United States District Court, M.D. Alabama, Northern Division
ORDER AND RECOMMENDATION OF THE MAGISTRATE
RUSS WALKER UNITED STATES MAGISTRATE JUDGE.
order entered on August 18, 2016, the District Judge referred
this case to the undersigned for action or recommendation on
all pretrial matters. See Doc. 4. Plaintiff Michal
Ruth Mitchell (“Mitchell”), proceeding pro
se,  filed this action against her employer,
the State of Alabama Department of Labor
(“ADOL”), and Charles Timothy Delamar
(“Delamar”), the Workers' Compensation
Division Director at the Alabama Department of Labor,
alleging violations of her federal statutory rights. She
brings claims of sex discrimination and retaliation in
violation of Title VII of the Civil Rights Act of 1964.
See Doc. 1; Doc. 17. This matter is before the court
on a motion to dismiss Counts One and Three of
plaintiff's Amended Complaint or, in the alternative, to
consider plaintiff's original complaint as the operative
pleading. See Doc. 19; Doc. 17 (Amended
Complaint). The motion to dismiss has been fully briefed. For
the reasons discussed below, the motion to dismiss is due to
Standard of Review
12(b)(6) motion to dismiss tests the sufficiency of the
complaint against the legal standard set forth in Rule 8:
“a short and plain statement of the claim showing that
the pleader is entitled to relief.” Fed.R.Civ.P.
8(a)(2). “When considering a motion to dismiss, all
facts set forth in the plaintiff's complaint are to be
accepted as true and the court limits its consideration to
the pleadings and exhibits attached thereto.”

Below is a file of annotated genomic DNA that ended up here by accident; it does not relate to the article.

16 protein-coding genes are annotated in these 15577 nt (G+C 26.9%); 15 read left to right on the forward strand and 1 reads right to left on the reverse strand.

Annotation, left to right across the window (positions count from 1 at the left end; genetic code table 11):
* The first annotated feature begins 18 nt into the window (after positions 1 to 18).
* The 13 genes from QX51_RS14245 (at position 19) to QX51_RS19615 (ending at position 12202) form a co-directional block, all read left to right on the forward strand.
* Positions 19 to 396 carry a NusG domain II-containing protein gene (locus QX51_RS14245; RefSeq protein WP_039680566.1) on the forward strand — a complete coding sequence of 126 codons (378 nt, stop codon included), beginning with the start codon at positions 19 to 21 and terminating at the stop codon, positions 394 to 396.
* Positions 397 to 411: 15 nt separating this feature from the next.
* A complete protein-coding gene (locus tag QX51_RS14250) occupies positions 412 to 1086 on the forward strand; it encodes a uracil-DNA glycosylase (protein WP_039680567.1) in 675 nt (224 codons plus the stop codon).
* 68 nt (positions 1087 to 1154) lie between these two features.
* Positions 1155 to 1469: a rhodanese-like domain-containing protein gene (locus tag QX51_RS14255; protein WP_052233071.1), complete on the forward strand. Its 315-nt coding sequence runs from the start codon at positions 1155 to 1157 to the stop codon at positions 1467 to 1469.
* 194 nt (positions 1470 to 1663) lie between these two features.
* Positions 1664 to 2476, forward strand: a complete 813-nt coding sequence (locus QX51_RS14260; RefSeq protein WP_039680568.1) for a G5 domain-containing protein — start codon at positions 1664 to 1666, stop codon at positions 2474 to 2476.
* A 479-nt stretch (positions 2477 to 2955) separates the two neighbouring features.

Grossman v. Nationsbank, N.A., 225 F.3d 1228, 1231
(11th Cir. 2000) (internal marks omitted)).
evaluating a motion to dismiss pursuant to Rule 12(b)(6), the
court must take “the factual allegations in the
complaint as true and construe them in the light most
favorable to the plaintiff.” Pielage v.
McConnell, 516 F.3d 1282, 1284 (11th Cir. 2008).
However, “the tenet that a court must accept as true
all of the allegations contained in a complaint is
inapplicable to legal conclusions.” Ashcroft v.
Iqbal, 556 U.S. 662, 663 (2009). “[A]
plaintiff's obligation to provide the ‘grounds'
of his ‘entitle[ment] to relief' requires more than
labels and conclusions, and a formulaic recitation of the
elements of a cause of action will not do.” Bell
Atl. Corp. v. Twombly, 550 U.S. 544, 555 (2007).
survive a motion to dismiss, a complaint must contain
sufficient factual matter, accepted as true, to ‘state
a claim to relief that is plausible on its face.'”
Iqbal, 556 U.S. at 678 (quoting Twombly,
550 U.S. at 570). “Determining whether a complaint
states a plausible claim for relief [is] ... a
context-specific task that requires the reviewing court to
draw on its judicial experience and common sense.”
Id. at 663 (alteration in original) (citation
omitted). “[F]acial plausibility” exists
“when the plaintiff pleads factual content that allows
the court to draw the reasonable inference that the defendant
is liable for the misconduct alleged.” Id.
(citing Twombly, 550 U.S. at 556). The standard also
“calls for enough facts to raise a reasonable
expectation that discovery will reveal evidence” of the
claim. Twombly, 550 U.S. at 556. While the complaint
need not set out “detailed factual allegations, ”
it must provide sufficient factual amplification “to
raise a right to relief above the speculative level.”
Id. at 555.
when the allegations in a complaint, however true, could not
raise a claim of entitlement to relief, ‘this basic
deficiency should ... be exposed at the point of minimum
expenditure of time and money by the parties and the
court.'” Id. at 558 (quoting 5 Wight &
Miller § 1216, at 233-34 (quoting, in turn, Daves v.
Hawaiian Dredging Co., 114 F.Supp. 643, 645 (D. Haw.
1953)). “[O]nly a complaint that states a plausible
claim for relief survives a motion to dismiss.”
Iqbal, 556 U.S. at 679 (citing Twombly, 550
U.S. at 556).
In keeping with these principles a court considering a motion
to dismiss can choose to begin by identifying pleadings that,